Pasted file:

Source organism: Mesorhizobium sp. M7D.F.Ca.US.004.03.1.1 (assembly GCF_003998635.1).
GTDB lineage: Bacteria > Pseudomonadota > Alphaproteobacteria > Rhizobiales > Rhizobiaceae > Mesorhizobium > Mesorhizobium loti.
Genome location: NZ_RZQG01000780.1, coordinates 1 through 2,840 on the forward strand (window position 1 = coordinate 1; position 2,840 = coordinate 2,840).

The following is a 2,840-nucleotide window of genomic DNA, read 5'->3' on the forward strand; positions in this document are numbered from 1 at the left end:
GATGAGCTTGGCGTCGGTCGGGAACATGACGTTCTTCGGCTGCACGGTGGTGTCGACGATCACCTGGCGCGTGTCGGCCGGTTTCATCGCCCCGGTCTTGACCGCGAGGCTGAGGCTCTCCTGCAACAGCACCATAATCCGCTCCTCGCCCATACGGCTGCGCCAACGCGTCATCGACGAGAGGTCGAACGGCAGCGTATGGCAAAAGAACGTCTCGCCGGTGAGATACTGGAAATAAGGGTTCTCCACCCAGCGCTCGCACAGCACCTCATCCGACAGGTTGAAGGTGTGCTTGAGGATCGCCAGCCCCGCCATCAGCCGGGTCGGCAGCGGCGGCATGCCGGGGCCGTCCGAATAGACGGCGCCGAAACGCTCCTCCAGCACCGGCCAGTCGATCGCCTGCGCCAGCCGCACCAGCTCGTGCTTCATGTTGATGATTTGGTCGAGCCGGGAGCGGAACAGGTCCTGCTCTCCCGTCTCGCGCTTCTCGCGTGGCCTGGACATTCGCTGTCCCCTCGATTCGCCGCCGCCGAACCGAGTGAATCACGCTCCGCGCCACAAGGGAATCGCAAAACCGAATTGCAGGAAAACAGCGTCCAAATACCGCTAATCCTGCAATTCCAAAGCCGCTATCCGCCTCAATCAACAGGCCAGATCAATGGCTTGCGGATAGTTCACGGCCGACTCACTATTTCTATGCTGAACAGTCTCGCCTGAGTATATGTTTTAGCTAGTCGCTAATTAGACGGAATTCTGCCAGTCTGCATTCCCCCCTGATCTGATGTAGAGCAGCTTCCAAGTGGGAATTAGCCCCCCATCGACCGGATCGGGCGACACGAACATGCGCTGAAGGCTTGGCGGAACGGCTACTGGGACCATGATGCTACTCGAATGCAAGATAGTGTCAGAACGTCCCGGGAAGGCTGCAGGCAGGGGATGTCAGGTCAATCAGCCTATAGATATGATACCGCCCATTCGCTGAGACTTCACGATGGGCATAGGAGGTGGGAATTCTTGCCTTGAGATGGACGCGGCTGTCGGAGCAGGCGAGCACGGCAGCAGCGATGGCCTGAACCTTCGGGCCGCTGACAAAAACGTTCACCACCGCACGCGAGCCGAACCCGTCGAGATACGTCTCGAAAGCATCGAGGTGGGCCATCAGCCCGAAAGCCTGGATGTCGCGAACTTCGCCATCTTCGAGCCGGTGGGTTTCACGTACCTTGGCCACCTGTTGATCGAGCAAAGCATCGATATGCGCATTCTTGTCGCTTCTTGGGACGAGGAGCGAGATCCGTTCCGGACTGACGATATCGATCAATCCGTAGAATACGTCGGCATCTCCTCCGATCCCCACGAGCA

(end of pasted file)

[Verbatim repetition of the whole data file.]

Source organism: Mesorhizobium sp. M7D.F.Ca.US.004.03.1.1 (assembly GCF_003998635.1).
GTDB lineage: Bacteria > Pseudomonadota > Alphaproteobacteria > Rhizobiales > Rhizobiaceae > Mesorhizobium > Mesorhizobium loti.
Genome location: NZ_RZQG01000780.1, coordinates 1 through 2,840 on the forward strand (window position 1 = coordinate 1; position 2,840 = coordinate 2,840).

The following is a 2,840-nucleotide window of genomic DNA, read 5'->3' on the forward strand; positions in this document are numbered from 1 at the left end:
GATGAGCTTGGCGTCGGTCGGGAACATGACGTTCTTCGGCTGCACGGTGGTGTCGACGATCACCTGGCGCGTGTCGGCCGGTTTCATCGCCCCGGTCTTGACCGCGAGGCTGAGGCTCTCCTGCAACAGCACCATAATCCGCTCCTCGCCCATACGGCTGCGCCAACGCGTCATCGACGAGAGGTCGAACGGCAGCGTATGGCAAAAGAACGTCTCGCCGGTGAGATACTGGAAATAAGGGTTCTCCACCCAGCGCTCGCACAGCACCTCATCCGACAGGTTGAAGGTGTGCTTGAGGATCGCCAGCCCCGCCATCAGCCGGGTCGGCAGCGGCGGCATGCCGGGGCCGTCCGAATAGACGGCGCCGAAACGCTCCTCCAGCACCGGCCAGTCGATCGCCTGCGCCAGCCGCACCAGCTCGTGCTTCATGTTGATGATTTGGTCGAGCCGGGAGCGGAACAGGTCCTGCTCTCCCGTCTCGCGCTTCTCGCGTGGCCTGGACATTCGCTGTCCCCTCGATTCGCCGCCGCCGAACCGAGTGAATCACGCTCCGCGCCACAAGGGAATCGCAAAACCGAATTGCAGGAAAACAGCGTCCAAATACCGCTAATCCTGCAATTCCAAAGCCGCTATCCGCCTCAATCAACAGGCCAGATCAATGGCTTGCGGATAGTTCACGGCCGACTCACTATTTCTATGCTGAACAGTCTCGCCTGAGTATATGTTTTAGCTAGTCGCTAATTAGACGGAATTCTGCCAGTCTGCATTCCCCCCTGATCTGATGTAGAGCAGCTTCCAAGTGGGAATTAGCCCCCCATCGACCGGATCGGGCGACACGAACATGCGCTGAAGGCTTGGCGGAACGGCTACTGGGACCATGATGCTACTCGAATGCAAGATAGTGTCAGAACGTCCCGGGAAGGCTGCAGGCAGGGGATGTCAGGTCAATCAGCCTATAGATATGATACCGCCCATTCGCTGAGACTTCACGATGGGCATAGGAGGTGGGAATTCTTGCCTTGAGATGGACGCGGCTGTCGGAGCAGGCGAGCACGGCAGCAGCGATGGCCTGAACCTTCGGGCCGCTGACAAAAACGTTCACCACCGCACGCGAGCCGAACCCGTCGAGATACGTCTCGAAAGCATCGAGGTGGGCCATCAGCCCGAAAGCCTGGATGTCGCGAACTTCGCCATCTTCGAGCCGGTGGGTTTCACGTACCTTGGCCACCTGTTGATCGAGCAAAGCATCGATATGCGCATTCTTGTCGCTTCTTGGGACGAGGAGCGAGATCCGTTCCGGACTGACGATATCGATCAATCCGTAGAATACGTCGGCATCTCCTCCGATCCCCACGAGCA